How many pairs of vertical angles are formed by five distinct lines that have a common point of intersection?
I got n^2=25
But it was wrong...
How do I get it right?
Can somebody please help me out?
These angles will have a corresponding pair
AKE , IKA, GKI, DKG , FKD
EKI, AKG, IKD, GKF, DKB
EKG, AKD IKF, GKB , DKJ
EKD , AKF, IKB, GKJ, DKH
EKF, AKB, IKJ, GKH,DKC
I get n^2 = 25, as well, tom......
Yeah is there another answer you got? before rom corrected you last time?
I saw your answer on mellies... I thought it made sense, but now i need to get it right so I can look at the solution.
And basically figure it out...
My first answer was incorrect, tom......maybe someone else has another approach/answer
:( I wish i got it right though- I treid counting and i got alot more that 30 but i stopped- it was 2 messy...
What about angles such as CKJ? you left that out... We are nvr going to finish counting...
No...we have 25 pairs (by my count) ....for example CKJ and IKD is the same pair as IKD and CKJ
But I think its 50. Because you should count every angle, and as long as they have different names, I think it counts. Not sure...
When two (2) distinct lines intersect, four (4) vertical angles are formed.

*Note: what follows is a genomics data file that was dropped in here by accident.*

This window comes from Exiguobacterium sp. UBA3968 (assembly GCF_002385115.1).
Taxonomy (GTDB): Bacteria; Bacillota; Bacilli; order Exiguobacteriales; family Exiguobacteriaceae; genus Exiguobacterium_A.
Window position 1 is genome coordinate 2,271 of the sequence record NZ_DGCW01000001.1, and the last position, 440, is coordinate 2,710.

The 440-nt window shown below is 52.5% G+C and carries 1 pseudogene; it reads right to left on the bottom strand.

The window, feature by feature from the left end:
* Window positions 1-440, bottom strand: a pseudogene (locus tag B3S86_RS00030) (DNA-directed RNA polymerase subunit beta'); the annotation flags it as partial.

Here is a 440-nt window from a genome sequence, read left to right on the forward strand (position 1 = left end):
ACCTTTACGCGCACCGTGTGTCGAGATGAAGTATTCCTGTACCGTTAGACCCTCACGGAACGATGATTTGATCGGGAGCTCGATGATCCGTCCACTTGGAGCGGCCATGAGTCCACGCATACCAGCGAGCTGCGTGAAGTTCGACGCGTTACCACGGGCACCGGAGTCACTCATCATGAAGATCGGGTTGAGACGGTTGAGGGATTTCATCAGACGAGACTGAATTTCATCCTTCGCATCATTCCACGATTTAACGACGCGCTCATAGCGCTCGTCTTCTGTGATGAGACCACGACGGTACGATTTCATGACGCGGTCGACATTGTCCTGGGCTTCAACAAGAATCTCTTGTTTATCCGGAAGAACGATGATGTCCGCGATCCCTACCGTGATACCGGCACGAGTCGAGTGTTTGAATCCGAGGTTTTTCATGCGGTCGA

For five lines:
The first line forms 4 angles with each of the four other lines. 4(4) = 16
The second line forms 4 angles with each of the three other lines. 3(4) = 12
The third line forms 4 angles with each of the two other lines. 2(4) = 8
The fourth line forms 4 angles with the remaining line. 1(4) = 4
There are 16 + 12 + 8 + 4 = 40 vertical angles.
I thought it strange that all these angles should be vertical. Logically, half should be “horizontal” angles.
Below is an image excerpt from Methods for Euclidean Geometry –37th Ed. (Copyright 2010)
The text above the theorem [seems to] indicate[s] all the angles are vertical.
The theorem itself indicates only two are vertical. It doesn’t indentify the other angles, only that they are also congruent.
Next time, I’ll divide by 2.
Corrected answer [ I think ]
I was including "straight angle" pairs.....but.....this is not correct.....
The Vertical Angles Theorem states that vertical angles, angles that are opposite each other and formed by two intersecting lines, are congruent.
So...."straight angle" pairs should not included
So.....the correct answer - I believe - is just 20 pairs of vertical angles ......
1+1=2 for 2 lines
2+2+2=6 for 3 lines
3+3+3+3=12 for 4 lines
4+4+4+4+4=20 for 5 lines
and by extension
(n-1)n for n lines.
So Chris we are in agreement.
Tom, can you see if 20 is accepted as the correct answer?